A lot of our casualties came in at night because enemy attacks occurred at night when the VC felt that they were less likely to be spotted. During a quiet night, our helicopters could be felt before they were heard. That flap-flap-flap of the rotors seemed to move the air waves. We knew that we were about to be called out to take care of incoming causalities. It was eerie, it was spooky.

A new hospital was being built, down by Monkey Mountain and when it was finished, we folded the tents and moved to the new location which was on the beach. There was a long row of gleaming Quonset huts, made out of metal, which would house headquarters, admitting, the operating rooms and wards for 400 beds.

One thing that I must mention is that the Germans sent a hospital ship to Danang. It was named the Helgoland and its sole purpose was to take care of wounded Vietnamese children. Some of our doctors were invited aboard for an afternoon and it was a treat.

The Navy had a hospital, at Marine headquarters, in Danang. It preceded the arrival of our Army hospital by many months. They though that their shit didn’t stink! They had respirators and invented the treatment of the Danang Lung and wanted to be rewarded for their medical science and research. Of course the thought we Army doctors were inferior. It goes with the old saying that, “The navy the gravy and the Army gets the beans.”

A place called China Beach got a lot of press during and after the war. I went there one day to take a swim and left my boots unattended. When I returned, they had been stolen.  I was really miffed because they were the light weight variety with canvas sidewalls that could breathe. The rest of the tour saw me in the heavier leather boots.

While we were still in the tent hospital, we had a tent officers’ club, prior to the move where we built or own club. One night I was in the tent having a beer. In walked 2 Green Baret dudes from some nearby infantry unit. They found 2 of our nurses and wanted to make an impression. I never forgot a quote that I heard one of them say: “ This is a lousy goddamn war but it is the only one we’ve got!” The current press likes to say that the Afghanistan war is the longest one we’ve been in. I wrote one news anchor and told him that if he would go down to the Vietnam wall and look at the 58,000 names etched in the black marble, he would see that the first soldier was killed in 1959, and the last in 1975.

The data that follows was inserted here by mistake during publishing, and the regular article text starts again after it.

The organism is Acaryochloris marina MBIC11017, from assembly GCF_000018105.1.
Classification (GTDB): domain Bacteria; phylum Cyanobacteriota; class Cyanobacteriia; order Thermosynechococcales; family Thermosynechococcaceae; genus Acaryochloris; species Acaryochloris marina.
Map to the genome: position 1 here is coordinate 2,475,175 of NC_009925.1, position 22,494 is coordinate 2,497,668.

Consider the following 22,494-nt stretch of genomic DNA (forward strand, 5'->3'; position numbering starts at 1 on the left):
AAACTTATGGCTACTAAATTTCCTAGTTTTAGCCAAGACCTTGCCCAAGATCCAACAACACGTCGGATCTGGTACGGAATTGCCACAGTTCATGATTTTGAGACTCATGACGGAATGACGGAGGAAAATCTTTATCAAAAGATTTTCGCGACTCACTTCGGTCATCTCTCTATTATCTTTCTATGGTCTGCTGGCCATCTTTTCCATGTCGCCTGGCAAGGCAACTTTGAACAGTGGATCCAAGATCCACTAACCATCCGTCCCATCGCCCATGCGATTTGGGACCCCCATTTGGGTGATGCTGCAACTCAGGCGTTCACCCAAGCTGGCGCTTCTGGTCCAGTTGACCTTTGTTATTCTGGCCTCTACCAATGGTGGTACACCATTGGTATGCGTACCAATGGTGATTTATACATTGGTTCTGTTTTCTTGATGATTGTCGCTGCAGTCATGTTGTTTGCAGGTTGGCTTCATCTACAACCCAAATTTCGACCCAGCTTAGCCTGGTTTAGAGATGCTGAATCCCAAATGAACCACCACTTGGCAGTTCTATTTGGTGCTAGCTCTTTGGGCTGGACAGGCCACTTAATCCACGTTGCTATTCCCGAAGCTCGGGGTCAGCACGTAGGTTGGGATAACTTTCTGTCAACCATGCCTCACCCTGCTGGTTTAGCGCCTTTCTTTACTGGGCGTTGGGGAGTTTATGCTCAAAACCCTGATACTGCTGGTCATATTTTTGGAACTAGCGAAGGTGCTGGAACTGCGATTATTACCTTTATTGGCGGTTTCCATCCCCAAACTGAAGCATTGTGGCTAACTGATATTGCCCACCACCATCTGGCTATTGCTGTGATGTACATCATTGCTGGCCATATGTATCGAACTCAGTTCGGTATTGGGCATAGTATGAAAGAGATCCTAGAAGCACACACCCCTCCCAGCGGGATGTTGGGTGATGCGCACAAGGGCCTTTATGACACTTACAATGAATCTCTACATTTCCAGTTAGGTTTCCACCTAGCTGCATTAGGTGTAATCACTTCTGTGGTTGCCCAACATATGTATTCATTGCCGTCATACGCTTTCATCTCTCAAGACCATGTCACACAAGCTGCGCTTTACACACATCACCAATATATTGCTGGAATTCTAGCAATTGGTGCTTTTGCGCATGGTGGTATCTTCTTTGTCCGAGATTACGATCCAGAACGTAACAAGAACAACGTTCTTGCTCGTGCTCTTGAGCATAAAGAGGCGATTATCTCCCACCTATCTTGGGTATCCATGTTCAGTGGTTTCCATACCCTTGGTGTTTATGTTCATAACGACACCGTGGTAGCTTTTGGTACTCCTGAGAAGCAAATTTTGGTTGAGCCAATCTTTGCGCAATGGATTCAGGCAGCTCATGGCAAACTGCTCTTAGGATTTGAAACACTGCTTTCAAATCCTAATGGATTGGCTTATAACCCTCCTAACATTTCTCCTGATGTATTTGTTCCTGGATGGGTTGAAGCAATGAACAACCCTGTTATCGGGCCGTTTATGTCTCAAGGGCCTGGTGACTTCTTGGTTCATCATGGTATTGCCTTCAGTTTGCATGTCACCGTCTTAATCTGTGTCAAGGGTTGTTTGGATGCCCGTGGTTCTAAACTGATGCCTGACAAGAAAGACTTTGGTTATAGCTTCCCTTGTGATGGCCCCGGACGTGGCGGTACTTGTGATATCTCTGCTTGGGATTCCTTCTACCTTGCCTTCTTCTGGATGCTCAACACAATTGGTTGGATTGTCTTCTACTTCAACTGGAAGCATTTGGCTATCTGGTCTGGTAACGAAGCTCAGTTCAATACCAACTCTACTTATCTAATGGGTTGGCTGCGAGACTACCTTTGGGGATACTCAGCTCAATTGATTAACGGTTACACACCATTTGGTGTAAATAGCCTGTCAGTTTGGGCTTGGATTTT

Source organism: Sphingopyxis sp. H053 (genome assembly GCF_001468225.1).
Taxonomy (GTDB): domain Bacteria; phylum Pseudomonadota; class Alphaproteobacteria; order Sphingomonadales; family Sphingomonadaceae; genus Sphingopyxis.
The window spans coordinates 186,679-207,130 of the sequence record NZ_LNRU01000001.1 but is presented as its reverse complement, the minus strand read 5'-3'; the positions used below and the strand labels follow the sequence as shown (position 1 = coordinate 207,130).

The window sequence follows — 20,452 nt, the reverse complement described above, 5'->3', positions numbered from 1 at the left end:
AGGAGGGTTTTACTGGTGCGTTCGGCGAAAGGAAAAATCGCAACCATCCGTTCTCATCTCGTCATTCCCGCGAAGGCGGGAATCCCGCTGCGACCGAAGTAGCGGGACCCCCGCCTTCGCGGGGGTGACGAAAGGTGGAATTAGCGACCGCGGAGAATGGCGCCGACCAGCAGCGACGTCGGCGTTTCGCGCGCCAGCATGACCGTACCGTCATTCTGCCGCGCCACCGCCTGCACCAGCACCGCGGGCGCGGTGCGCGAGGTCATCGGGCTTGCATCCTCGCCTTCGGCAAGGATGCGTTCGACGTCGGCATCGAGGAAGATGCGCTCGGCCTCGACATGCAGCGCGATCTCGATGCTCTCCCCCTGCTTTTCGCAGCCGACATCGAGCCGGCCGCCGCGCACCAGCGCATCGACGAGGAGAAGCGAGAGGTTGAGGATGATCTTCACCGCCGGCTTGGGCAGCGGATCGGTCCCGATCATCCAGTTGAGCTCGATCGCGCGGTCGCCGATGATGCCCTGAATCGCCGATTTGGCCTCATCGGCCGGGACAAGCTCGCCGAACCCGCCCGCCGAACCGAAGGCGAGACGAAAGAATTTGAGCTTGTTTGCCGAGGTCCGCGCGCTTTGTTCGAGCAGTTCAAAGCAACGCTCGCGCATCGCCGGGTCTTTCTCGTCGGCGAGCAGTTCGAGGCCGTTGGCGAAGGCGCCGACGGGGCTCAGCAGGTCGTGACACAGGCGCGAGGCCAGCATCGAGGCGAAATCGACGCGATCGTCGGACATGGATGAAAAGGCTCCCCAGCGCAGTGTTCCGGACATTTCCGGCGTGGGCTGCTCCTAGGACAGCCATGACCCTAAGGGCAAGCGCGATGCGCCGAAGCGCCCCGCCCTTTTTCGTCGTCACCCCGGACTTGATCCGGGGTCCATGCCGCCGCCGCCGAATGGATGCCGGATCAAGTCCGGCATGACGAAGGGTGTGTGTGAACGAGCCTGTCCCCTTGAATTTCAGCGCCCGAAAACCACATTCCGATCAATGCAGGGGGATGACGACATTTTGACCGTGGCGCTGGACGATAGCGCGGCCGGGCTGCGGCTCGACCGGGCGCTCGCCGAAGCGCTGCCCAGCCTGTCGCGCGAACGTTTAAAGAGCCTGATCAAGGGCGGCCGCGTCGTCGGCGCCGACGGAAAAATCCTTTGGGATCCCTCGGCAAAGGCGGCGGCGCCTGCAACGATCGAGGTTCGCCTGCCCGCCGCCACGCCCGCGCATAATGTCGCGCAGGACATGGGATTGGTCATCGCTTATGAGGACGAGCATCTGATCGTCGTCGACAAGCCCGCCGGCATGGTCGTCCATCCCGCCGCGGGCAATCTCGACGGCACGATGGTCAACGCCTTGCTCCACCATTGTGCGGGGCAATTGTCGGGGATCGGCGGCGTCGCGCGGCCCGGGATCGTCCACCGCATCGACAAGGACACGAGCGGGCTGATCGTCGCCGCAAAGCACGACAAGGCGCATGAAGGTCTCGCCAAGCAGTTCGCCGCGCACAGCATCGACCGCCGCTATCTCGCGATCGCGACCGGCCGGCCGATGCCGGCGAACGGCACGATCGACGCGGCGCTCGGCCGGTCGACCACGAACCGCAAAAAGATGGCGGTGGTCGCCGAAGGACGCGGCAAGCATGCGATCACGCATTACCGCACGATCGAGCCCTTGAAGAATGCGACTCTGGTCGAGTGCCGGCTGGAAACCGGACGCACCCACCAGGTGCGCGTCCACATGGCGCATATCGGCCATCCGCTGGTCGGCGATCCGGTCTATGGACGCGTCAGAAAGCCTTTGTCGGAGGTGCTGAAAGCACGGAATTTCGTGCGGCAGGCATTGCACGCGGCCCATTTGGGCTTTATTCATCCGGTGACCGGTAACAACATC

Well, I could go on with more tales and flash-backs but it is probably time to close. I do not  want to mention that every enlisted man, and every officer, was given a 5 day R and R, and one week of leave, during his, or her, one year tour of duty in Nam. I respectively went to Hawaii and Japan, both times meeting my wife if course, that was a saving morale booster.

Since I had spent 6 months at the 36th Evac. I only had to spend 6 months at the 95th Evac. My deros date Oct. 25th 1968. On the one hand I hated to leave my buddies, but not that much! My second year of duty was spent at Ft. Monmouth, New Jersey. Then I said “good-bye” to the Army and returned to my private practice of surgery in Portland, Oregon. I had learned many things about penetrating wound care and used that knowledge the rest of my career. After 25 years of civilian practice, I decided that I would like to travel and still due surgery. I joined the Army in 1989 because they promised me that I could go anywhere in the world. They kept their promise and I chose to go to The 2nd general Hosp. in Landstuhl, Germany. What I didn’t know was that Iraq would invade Kuwait. So, 23 years after leaving Nam I was selected to be sent to the Persian Gulf and Desert storm because very few doctors had had prior experience with treating war wounds. But, that is another story.

By Harley D. Kelley, M.D.
My Experiences as a General Surgeon during the Vietnam War, ’67-68